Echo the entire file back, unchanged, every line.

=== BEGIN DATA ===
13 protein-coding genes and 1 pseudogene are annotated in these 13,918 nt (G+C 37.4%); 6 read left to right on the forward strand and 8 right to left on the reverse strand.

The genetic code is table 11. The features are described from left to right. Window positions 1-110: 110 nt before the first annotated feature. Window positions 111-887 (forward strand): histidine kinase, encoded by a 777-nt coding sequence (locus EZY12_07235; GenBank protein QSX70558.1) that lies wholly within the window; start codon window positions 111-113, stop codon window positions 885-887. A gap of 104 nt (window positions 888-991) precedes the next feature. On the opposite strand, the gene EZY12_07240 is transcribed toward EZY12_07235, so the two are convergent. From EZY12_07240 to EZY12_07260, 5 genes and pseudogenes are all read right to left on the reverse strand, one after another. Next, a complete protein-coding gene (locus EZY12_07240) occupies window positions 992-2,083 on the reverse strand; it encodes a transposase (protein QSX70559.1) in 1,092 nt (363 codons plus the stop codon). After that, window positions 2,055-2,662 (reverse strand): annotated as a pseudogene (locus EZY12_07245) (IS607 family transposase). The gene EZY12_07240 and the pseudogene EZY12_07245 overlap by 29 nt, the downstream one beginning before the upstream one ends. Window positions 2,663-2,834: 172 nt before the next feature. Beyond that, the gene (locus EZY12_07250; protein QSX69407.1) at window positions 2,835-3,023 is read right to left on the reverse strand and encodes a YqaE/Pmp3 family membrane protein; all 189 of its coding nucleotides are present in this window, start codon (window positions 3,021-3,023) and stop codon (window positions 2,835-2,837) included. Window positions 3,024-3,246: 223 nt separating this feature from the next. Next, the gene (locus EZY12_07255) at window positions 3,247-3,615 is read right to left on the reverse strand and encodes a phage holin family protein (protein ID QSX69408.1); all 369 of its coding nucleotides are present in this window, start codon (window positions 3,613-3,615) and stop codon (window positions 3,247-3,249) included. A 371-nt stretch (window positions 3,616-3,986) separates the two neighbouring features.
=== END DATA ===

13 protein-coding genes and 1 pseudogene are annotated in these 13,918 nt (G+C 37.4%); 6 read left to right on the forward strand and 8 right to left on the reverse strand.

The genetic code is table 11. The features are described from left to right. Window positions 1-110: 110 nt before the first annotated feature. Window positions 111-887 (forward strand): histidine kinase, encoded by a 777-nt coding sequence (locus EZY12_07235; GenBank protein QSX70558.1) that lies wholly within the window; start codon window positions 111-113, stop codon window positions 885-887. A gap of 104 nt (window positions 888-991) precedes the next feature. On the opposite strand, the gene EZY12_07240 is transcribed toward EZY12_07235, so the two are convergent. From EZY12_07240 to EZY12_07260, 5 genes and pseudogenes are all read right to left on the reverse strand, one after another. Next, a complete protein-coding gene (locus EZY12_07240) occupies window positions 992-2,083 on the reverse strand; it encodes a transposase (protein QSX70559.1) in 1,092 nt (363 codons plus the stop codon). After that, window positions 2,055-2,662 (reverse strand): annotated as a pseudogene (locus EZY12_07245) (IS607 family transposase). The gene EZY12_07240 and the pseudogene EZY12_07245 overlap by 29 nt, the downstream one beginning before the upstream one ends. Window positions 2,663-2,834: 172 nt before the next feature. Beyond that, the gene (locus EZY12_07250; protein QSX69407.1) at window positions 2,835-3,023 is read right to left on the reverse strand and encodes a YqaE/Pmp3 family membrane protein; all 189 of its coding nucleotides are present in this window, start codon (window positions 3,021-3,023) and stop codon (window positions 2,835-2,837) included. Window positions 3,024-3,246: 223 nt separating this feature from the next. Next, the gene (locus EZY12_07255) at window positions 3,247-3,615 is read right to left on the reverse strand and encodes a phage holin family protein (protein ID QSX69408.1); all 369 of its coding nucleotides are present in this window, start codon (window positions 3,613-3,615) and stop codon (window positions 3,247-3,249) included. A 371-nt stretch (window positions 3,616-3,986) separates the two neighbouring features.